The real-life story behind Stolen
Many years ago, I worked as a research assistant at a large Canadian university in the city of Toronto. My office was in the basement of an old Victorian house. It was August – most of the university was on vacation. This particular day was swelteringly hot and as was the case with many old buildings on that campus, it was awash in bad smells. However, this day the smells were particularly awful. I followed my nose to a part of the basement I had never really paid much attention to – a short hall behind some piled-up chairs, right beside the freight elevator. Past the chairs was a dead-end corridor with one door which opened into a room on the right side of the hall. The smell was coming from that room.
I opened the door.
Inside, in small room, illuminated only by daylight coming through a single window in the far wall, was a bank of six stainless steel cages. In the cages were six cats. They had neither food nor water. And they were very, very ill. I didn’t know it at the time, but they had URI – Upper Respiratory Infection. Their eyes were gummed shut with pus, their noses were running, their breathing was so ragged I could hear it across the room. And the smell was coming from their litterpans, which were overflowing.
First I cried. And then I became mad as hell. Who was responsible for these cats and what were they doing here?
I drove to the nearest 7-11 for garbage bags, litter, paper towels, a jug of water, and cat food. I emptied each litter pan, refilled it, put food and water in the empty stainless steel bowls attached to each cage door, and cleaned the cats’ pus-filled eyes and noses, all the while trying to ignore the fact that several of them were rubbing on my hands as I tended them, licking me, purring, grabbing my arms. What the hell? These were clearly people’s pets. How had they come to be here?
Then I went upstairs to make some phone calls and I was not polite in my enquiries. Finally, I reached the Psychology Department where, after several transfers, and interminable minutes on hold, I learned that the cats were being held for a “benign learning experiment”, but that their keeper had gone on vacation and, oh, dear, must have neglected to arrange for a substitute. I lost my temper with the bored-sounding young woman on the other end of the line. How could any kind of reliable data be gleaned from sick animals, I yelled. And how was it legal to be experimenting on people’s pets? I was told the experiment and the cats were none of my business. I yelled some more. It was Friday, I pointed out. Who was going to come and take care of them on the weekend?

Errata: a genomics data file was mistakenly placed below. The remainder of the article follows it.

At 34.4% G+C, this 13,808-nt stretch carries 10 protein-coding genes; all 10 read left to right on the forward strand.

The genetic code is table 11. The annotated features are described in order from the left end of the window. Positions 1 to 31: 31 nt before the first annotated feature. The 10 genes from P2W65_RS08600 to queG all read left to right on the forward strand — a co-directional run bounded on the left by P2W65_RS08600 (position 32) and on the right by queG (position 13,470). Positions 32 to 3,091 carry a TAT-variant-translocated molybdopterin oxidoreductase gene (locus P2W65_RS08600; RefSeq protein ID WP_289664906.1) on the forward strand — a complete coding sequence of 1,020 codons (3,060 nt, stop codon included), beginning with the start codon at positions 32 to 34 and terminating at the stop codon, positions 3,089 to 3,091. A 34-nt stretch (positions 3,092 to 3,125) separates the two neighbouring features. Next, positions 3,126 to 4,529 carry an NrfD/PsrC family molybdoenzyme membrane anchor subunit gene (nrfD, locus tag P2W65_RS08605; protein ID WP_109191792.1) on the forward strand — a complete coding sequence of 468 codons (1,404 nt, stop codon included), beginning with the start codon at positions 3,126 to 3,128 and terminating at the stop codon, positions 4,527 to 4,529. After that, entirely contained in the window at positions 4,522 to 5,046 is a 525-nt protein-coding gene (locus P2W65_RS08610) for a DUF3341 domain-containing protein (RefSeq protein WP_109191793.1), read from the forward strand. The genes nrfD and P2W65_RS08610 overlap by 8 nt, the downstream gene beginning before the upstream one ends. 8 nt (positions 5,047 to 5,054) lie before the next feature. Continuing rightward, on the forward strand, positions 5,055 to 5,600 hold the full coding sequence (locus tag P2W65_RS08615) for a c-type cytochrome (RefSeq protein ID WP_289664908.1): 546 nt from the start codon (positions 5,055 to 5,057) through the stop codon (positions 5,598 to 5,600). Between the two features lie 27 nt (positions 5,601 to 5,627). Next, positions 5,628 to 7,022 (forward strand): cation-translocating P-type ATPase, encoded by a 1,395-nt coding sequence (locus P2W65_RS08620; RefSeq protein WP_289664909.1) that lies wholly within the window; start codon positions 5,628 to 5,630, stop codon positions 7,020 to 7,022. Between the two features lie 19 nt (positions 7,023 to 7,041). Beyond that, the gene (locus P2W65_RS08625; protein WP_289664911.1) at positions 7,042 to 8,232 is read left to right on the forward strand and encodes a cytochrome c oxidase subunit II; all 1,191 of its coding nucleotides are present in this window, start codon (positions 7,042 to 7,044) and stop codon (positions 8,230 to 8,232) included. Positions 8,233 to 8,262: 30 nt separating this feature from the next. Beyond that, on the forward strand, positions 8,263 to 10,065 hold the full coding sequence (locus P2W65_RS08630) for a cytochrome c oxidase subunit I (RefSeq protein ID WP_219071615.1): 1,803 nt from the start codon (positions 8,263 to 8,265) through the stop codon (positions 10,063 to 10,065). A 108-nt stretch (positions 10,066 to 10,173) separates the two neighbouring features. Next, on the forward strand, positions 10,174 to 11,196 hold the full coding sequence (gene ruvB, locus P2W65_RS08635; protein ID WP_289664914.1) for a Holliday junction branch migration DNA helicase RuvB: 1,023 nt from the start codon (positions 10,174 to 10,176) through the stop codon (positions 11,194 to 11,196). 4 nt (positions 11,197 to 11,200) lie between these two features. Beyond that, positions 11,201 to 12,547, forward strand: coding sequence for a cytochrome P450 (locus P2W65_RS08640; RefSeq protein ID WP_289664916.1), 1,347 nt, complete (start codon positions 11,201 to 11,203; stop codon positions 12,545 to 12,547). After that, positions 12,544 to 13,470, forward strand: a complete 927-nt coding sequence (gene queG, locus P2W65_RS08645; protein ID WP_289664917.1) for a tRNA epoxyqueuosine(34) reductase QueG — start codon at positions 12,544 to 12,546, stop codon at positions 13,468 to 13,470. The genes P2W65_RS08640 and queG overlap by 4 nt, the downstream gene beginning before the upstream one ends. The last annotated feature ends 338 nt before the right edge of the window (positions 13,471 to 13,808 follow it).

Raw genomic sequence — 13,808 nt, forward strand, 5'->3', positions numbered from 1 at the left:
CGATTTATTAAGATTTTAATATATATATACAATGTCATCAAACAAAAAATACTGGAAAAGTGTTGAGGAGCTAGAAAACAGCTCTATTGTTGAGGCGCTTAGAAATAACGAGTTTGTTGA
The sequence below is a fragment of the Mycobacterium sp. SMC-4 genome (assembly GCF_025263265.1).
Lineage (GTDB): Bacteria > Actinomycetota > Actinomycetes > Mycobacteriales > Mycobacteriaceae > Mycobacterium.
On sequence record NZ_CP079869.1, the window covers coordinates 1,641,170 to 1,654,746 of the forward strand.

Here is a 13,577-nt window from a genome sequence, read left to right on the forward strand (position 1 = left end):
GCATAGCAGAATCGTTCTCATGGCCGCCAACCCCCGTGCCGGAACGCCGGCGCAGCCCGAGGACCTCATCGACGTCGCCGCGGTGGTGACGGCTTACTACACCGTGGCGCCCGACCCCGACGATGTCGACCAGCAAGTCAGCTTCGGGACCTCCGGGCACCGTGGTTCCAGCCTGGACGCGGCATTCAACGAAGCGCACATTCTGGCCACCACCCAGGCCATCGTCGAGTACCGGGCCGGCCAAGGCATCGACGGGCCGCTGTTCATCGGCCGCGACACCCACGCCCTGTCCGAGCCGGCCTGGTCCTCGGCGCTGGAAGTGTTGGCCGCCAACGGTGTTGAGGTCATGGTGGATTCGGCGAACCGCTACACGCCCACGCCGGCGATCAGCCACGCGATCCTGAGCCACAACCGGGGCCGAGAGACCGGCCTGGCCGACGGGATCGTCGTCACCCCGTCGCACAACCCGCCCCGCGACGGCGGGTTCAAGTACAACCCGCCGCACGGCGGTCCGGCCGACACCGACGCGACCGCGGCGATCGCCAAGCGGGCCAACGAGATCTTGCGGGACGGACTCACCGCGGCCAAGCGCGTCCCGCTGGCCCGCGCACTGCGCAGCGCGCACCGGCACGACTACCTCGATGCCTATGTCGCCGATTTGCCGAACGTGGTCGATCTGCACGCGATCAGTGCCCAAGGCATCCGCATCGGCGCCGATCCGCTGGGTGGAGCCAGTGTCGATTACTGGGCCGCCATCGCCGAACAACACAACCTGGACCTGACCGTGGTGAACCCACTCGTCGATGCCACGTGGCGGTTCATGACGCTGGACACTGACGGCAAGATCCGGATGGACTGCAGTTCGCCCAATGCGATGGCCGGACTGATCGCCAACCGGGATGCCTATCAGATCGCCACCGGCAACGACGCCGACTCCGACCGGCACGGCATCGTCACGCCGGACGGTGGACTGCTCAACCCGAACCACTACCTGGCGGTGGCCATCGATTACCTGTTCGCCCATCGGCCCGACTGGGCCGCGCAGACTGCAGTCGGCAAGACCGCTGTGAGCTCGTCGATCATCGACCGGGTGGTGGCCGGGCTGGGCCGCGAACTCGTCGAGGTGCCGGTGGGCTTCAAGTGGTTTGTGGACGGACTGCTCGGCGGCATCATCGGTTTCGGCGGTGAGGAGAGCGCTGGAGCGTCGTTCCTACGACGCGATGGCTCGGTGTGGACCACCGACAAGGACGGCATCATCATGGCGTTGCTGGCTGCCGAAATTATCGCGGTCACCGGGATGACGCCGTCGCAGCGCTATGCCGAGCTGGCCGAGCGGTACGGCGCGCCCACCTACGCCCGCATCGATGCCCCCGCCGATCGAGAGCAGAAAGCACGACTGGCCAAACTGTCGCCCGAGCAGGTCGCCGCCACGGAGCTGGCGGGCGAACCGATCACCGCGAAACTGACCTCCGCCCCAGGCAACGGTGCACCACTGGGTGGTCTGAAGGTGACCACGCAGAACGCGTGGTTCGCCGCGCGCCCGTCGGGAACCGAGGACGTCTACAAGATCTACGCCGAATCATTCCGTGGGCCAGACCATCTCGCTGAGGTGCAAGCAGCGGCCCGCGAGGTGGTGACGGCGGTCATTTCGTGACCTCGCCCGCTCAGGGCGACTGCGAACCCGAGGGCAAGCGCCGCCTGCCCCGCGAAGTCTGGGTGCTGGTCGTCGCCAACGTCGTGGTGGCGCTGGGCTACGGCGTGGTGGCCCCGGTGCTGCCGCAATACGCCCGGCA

I stomped around my office, trying to decide what to do and as I did, my phone rang. It was the head of our department. The Psychology Department had called him and ratted me out. I was told in quite frosty terms that I was not to make further inquiries about the situation in the basement and, moreover, to stay out of that room if I wanted to keep my job.
I called my friend who made costumes for the Medieval Studies Department and we hatched various desperate plans. We had just about decided that we were going to spring the cats – come back with carriers and open the cages. But then what? I had two cats of my own and she had one. How could we bring sick cats into our homes? And it was getting to be five o’clock on a Friday. Which vet would even look at them without an appointment?
As I was trying to decide what to do, my phone rang again. It was my boss – the principal investigator of our research project. She was on vacation, but had been contacted by the head of our department about my nose-poking into affairs that did not concern me. I’d embarrassed her, she said. Forget the cats, say nothing about them to anyone else, or be fired. Your choice.
So I backed down. I decided that it was more important to keep my job than to do the right thing. And what would the right thing have been? Calling the local television station and the newspaper. Blowing the whistle on animal abuse. Dragging the university through the mud. But I didn’t do any of that. Why not? I was a coward. It was not a pleasant thing to learn about myself. Then, fall came, and as the weeks went on, I tried to put the whole situation out of my mind. Eventually, I did quit. Things were never the same between my boss and me. Nor did I have the same feeling for the university that I had previously loved. I carried the memory of that situation, its wrongness, and my cowardice inside me for many years.
And now? I may still be a coward – I suspect I am -- but I won’t back down. It’s way past time to tell the truth, no matter what. So for you guys in the cat room – a tabby, a tortie, a black cat, an orange cat, and two black and white cats, someone’s pets who were loved and lost, Stolen is for you.